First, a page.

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BULLET Placing a Value on Public Library Services
by
Glen E. Holt, Donald Elliott, and Amonia Moore
INTRODUCTION

Like other public-sector institutions facing today's current conservative fiscal climate, tax-supported urban public libraries are increasingly subject to fiscal scrutiny. As urban schools, hospitals, police and other essential public services are subjected to skepticism and to formal assessment procedures, many libraries get caught in similar patterns of doubt and demands for measures of their success. While claiming to be essential to the social fabric of urban communities and undeniably worthy of precious public resources, libraries also must now respond to the cries of fiscal gadflies who say “Prove it!”1

In the face of these new demands to "prove it!" public library leaders face the challenge to come up with credible "bottom line" estimates of the net value of their services to their users and to the community as a whole. That challenge to "prove it!" brought the St. Louis Public Library (SLPL) Services Valuation Study into existence. With never less than four lawyers on its board of directors, in a city where voters since the mid-1960s have approved only a handful of tax increases, and in a region where nearly all large donations come from major corporations, SLPL staff often encountered demands to furnish quantitative measures of their institutional worth. SLPL management staff shared that challenge with the leaders of many other library systems. That shared challenge became explicit in January 1994 at the ALA Mid-Winter Convention in Los Angeles. The discussion that kicked off the St. Louis project took place at a meeting of library directors who then made up the Strategic Directions Committee of the Urban Libraries Council. At this meeting, the dozen directors in attendance stated their need for a statistical methodology they could use to quantify the benefits of library services and communicate that value to elected officials, board members and donors.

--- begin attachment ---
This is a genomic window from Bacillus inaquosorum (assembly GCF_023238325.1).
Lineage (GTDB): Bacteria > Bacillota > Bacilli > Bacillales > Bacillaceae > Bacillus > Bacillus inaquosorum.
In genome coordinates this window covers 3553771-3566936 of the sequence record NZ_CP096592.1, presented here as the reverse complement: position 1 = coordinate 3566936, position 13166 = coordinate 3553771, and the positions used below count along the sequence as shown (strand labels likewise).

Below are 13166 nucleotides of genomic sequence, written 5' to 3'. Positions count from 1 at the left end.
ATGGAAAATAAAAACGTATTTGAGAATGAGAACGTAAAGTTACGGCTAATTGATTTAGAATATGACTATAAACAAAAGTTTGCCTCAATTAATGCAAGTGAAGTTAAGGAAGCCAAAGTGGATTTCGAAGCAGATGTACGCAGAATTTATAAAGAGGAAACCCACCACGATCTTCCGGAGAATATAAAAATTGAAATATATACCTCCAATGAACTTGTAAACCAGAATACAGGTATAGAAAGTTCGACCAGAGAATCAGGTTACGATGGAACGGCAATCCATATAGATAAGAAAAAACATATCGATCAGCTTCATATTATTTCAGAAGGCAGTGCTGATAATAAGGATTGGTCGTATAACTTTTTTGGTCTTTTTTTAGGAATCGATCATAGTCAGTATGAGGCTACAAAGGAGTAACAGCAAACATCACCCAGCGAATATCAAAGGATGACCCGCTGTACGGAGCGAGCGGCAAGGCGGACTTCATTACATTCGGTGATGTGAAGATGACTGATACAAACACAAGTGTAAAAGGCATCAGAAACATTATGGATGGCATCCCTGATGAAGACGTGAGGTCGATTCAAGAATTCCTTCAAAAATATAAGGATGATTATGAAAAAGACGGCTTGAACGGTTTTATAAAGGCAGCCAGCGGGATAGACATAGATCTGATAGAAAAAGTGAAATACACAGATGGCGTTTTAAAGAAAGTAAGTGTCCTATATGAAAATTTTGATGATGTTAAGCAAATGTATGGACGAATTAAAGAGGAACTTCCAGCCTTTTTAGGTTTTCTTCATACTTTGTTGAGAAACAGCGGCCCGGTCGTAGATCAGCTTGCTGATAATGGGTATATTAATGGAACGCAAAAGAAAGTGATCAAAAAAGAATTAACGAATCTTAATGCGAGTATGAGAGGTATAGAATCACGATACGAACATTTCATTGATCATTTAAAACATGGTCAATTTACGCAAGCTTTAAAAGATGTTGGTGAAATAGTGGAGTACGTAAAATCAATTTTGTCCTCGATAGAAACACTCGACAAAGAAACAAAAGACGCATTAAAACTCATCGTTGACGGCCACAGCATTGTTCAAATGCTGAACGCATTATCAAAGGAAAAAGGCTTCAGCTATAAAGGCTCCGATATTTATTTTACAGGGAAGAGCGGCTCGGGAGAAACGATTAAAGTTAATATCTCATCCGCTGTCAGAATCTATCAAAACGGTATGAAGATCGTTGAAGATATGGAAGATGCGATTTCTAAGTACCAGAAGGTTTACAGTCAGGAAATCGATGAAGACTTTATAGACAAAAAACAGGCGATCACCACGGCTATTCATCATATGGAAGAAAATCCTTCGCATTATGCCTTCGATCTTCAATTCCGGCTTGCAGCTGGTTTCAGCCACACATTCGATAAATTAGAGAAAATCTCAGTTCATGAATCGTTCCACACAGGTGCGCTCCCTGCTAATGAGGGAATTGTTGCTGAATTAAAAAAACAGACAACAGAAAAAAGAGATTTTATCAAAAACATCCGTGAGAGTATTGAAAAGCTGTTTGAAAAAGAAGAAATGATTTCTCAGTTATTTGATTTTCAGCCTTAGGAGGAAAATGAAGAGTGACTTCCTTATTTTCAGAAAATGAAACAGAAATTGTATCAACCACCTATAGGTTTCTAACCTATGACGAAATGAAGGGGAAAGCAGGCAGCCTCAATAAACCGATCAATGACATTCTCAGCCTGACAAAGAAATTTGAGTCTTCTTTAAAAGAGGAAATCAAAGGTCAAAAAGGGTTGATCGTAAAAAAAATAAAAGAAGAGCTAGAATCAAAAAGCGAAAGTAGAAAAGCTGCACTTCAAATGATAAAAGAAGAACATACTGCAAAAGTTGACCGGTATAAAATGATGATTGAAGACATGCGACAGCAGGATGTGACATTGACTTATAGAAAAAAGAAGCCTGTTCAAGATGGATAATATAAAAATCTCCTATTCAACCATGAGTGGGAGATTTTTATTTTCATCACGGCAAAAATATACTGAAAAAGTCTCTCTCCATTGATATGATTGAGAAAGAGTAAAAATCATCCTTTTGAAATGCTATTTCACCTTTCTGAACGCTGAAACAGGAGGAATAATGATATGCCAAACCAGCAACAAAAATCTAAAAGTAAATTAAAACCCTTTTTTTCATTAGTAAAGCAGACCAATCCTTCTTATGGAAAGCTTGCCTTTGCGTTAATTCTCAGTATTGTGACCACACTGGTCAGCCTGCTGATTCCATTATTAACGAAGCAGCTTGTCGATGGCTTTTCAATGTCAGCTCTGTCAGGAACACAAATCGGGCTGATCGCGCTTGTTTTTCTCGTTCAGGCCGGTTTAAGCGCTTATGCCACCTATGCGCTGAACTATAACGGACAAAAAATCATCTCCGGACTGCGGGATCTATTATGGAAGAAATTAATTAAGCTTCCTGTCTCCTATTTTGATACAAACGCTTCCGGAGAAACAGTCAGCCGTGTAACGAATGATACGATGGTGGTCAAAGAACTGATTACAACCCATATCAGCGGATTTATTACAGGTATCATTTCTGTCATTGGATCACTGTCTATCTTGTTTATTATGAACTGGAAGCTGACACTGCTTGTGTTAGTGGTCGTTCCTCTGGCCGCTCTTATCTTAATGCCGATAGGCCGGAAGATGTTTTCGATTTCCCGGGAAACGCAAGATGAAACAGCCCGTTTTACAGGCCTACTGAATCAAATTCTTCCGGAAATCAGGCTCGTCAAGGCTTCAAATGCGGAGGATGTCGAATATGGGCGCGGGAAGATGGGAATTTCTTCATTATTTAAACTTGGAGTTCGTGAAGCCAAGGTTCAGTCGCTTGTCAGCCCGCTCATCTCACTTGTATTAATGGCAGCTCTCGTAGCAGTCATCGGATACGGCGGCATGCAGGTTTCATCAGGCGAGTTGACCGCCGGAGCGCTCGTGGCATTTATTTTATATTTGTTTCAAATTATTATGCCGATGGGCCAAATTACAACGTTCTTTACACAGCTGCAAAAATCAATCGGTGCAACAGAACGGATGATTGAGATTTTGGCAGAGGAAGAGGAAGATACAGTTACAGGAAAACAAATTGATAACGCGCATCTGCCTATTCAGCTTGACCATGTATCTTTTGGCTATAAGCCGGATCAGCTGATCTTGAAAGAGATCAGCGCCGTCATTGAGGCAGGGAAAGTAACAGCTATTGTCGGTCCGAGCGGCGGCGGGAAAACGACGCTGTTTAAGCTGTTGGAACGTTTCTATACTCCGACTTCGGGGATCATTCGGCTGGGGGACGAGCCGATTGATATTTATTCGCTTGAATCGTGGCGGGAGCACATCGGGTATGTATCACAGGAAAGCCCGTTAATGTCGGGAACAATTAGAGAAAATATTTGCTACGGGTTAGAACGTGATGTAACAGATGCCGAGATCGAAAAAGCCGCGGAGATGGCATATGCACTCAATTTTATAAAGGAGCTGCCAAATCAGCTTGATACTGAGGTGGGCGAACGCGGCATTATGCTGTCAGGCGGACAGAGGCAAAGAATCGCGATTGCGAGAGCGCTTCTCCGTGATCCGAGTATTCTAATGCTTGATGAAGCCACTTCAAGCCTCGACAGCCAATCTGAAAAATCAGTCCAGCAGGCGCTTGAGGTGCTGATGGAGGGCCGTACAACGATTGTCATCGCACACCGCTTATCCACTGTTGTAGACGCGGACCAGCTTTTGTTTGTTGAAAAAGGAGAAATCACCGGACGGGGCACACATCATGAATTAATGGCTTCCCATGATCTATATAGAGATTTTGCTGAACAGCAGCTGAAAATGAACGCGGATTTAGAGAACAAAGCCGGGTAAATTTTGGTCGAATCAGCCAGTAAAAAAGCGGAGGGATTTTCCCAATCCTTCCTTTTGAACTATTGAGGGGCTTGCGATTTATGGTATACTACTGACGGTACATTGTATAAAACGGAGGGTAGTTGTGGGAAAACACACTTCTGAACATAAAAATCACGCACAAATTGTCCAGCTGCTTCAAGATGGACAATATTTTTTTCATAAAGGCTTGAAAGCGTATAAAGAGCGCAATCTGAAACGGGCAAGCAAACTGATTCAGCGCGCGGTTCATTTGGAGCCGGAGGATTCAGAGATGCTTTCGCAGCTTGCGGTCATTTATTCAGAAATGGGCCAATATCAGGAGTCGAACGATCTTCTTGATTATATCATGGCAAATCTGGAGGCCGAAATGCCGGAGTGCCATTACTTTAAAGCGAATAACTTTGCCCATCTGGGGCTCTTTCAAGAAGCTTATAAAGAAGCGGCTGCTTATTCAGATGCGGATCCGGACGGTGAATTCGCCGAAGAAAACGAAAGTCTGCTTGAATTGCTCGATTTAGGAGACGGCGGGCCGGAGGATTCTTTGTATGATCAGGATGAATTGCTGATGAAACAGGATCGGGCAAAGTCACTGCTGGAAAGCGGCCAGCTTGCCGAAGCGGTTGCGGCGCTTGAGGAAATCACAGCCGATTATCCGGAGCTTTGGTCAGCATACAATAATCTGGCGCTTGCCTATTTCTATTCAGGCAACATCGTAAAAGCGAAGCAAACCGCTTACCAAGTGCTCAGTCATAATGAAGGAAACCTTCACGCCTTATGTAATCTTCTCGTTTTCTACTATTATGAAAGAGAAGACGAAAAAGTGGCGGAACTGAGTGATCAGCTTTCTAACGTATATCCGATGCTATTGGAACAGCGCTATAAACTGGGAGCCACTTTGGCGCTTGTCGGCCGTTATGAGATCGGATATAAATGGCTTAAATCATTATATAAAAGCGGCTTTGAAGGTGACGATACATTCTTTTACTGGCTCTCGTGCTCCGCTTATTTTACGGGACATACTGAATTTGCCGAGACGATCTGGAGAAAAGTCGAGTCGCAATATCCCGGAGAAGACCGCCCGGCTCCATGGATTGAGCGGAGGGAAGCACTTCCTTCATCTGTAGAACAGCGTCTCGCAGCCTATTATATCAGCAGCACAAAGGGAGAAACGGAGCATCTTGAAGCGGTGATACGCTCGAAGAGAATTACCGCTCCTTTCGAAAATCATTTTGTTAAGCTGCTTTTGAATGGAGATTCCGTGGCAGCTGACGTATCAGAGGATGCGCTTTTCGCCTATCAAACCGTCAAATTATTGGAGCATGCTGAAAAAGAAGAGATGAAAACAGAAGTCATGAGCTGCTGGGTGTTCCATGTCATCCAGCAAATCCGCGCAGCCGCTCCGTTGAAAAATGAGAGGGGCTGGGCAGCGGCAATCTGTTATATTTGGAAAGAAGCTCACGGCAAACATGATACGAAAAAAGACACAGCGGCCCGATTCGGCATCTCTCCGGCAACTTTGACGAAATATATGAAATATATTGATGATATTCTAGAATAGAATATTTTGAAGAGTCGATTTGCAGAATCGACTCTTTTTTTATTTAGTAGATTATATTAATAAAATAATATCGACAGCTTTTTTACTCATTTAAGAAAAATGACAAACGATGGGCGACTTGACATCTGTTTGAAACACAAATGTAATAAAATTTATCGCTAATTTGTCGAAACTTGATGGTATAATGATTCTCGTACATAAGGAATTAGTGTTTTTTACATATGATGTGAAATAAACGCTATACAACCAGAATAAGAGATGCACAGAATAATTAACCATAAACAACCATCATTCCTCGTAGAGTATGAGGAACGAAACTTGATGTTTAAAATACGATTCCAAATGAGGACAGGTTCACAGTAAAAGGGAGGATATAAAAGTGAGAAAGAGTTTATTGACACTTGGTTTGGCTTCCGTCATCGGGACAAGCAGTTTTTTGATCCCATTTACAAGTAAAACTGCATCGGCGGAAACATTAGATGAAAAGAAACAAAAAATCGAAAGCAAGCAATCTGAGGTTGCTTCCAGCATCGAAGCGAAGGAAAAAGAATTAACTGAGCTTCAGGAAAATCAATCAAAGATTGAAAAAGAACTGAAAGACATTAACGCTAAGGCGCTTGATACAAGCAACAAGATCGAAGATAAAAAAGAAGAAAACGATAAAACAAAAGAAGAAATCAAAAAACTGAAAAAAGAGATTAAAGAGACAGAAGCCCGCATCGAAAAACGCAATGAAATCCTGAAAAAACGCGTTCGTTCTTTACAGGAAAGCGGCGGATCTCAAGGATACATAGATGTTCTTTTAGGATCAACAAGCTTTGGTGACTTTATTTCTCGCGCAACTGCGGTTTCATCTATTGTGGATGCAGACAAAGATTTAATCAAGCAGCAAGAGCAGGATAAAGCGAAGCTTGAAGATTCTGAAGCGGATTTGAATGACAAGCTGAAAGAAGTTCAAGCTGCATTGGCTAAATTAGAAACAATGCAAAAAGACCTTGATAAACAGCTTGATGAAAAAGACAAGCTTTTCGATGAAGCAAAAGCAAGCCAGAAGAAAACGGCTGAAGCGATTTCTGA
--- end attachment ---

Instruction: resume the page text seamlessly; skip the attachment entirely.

During the meeting, one of this article's authors, Dr. Glen Holt, expressed the belief that economists could develop a methodology to estimate the value of public investment in library services. Recalling his prior academic background, the committee members asked Holt to undertake development of a services-valuation methodology. Because of this conversation, further urging from ULC President Joey Rodger and other library directors, Holt started the SLPL Services Valuation Study. A grant from the Public Library Association made the project viable. At the suggestion of George Needham, then executive director of the organization, PLA made the monetary grant that allowed the St. Louis study to get started. The SLPL research team gratefully acknowledges the contribution of PLA. Without the organization's underwriting, this project could not have been undertaken.

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